Experts at Colorado State University’s Tropical Meteorology Project have updated their seasonal outlook for the 2020 Atlantic Hurricane Season to include even more storms than before. The new forecast boosts the expected number of total named storms from 16 to 19 in the last seasonal outlook released in April.
The outlook endeavor at CSU is led by Research Scientist Dr. Phil Klotzbach. He received his Ph.D. in Atmospheric Science from CSU in 2007. Klotzbach has been employed in the Department of Atmospheric Science for the past nineteen years and was co-author on the Atlantic basin hurricane forecasts with Dr. William Gray through 2005. He became first author on the seasonal hurricane forecasts in 2006. Klotzbach developed the two-week forecasts currently being issued during the peak months of the hurricane season between August-October. He has published over two dozen articles in peer-reviewed journals such as Journal of Climate and Weather and Forecasting.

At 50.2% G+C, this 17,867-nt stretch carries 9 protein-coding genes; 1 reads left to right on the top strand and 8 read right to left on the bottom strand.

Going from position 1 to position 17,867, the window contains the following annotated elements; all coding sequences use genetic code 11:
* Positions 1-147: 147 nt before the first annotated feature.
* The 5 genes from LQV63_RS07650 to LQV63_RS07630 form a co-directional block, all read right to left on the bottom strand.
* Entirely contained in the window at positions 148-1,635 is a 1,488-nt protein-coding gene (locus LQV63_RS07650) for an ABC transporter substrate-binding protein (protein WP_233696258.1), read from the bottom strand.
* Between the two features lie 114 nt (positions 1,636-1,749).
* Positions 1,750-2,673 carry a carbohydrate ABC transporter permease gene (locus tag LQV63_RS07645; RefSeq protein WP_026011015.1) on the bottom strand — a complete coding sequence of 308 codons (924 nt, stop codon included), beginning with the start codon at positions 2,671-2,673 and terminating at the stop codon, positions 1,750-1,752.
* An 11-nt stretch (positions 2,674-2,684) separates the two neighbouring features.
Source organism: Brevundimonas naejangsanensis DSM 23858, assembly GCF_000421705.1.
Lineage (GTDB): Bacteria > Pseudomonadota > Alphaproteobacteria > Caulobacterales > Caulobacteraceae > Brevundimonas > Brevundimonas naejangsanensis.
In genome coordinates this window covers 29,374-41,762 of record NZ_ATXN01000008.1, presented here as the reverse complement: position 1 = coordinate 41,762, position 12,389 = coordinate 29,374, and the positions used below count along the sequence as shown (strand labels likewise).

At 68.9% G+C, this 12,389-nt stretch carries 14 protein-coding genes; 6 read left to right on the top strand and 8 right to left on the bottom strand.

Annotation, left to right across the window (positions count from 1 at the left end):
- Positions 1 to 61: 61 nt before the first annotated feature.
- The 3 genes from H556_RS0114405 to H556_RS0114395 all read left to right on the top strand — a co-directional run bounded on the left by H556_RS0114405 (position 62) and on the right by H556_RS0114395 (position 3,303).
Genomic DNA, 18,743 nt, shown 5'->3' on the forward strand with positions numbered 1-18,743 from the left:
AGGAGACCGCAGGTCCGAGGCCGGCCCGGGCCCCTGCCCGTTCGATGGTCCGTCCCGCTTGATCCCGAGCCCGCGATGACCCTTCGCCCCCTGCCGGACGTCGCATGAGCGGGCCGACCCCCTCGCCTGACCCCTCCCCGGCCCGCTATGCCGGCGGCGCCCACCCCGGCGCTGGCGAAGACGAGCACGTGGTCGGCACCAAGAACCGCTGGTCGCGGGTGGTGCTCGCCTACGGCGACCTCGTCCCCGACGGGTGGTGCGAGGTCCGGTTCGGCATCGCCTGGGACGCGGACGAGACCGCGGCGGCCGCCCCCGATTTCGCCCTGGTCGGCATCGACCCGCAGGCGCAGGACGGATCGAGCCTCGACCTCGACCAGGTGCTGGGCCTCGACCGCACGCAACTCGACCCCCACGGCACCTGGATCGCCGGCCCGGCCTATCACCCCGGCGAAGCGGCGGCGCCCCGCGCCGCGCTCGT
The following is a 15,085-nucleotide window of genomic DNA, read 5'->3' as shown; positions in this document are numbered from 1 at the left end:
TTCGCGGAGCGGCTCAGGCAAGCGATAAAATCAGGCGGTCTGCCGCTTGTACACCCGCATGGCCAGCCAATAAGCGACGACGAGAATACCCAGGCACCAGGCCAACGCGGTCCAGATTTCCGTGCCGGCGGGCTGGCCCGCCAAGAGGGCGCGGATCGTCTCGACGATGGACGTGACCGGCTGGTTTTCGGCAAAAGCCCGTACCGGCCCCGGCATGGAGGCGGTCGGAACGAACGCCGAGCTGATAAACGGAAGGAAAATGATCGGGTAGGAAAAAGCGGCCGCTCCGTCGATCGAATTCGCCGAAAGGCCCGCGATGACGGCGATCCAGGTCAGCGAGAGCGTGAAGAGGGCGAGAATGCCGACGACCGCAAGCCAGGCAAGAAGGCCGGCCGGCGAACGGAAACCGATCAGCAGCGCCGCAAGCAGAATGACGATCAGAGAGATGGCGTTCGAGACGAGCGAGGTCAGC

The updated outlook, available online for viewing, also warns about increased odds of a U.S. landfall. “We anticipate an above-normal probability for major hurricanes making landfall along the continental United States coastline and in the Caribbean,” the study suggests. But study authors also caution that it just takes one storm to create a large disaster: “Coastal residents are reminded that it only takes one hurricane making landfall to make it an active season for them, and they need to prepare the same for every season, regardless of how much activity is predicted.”
The 2020 Atlantic Hurricane Season runs through November 30, 2020. The season has already produced Arthur, Bertha, and Cristobal, which are included in this CSU update.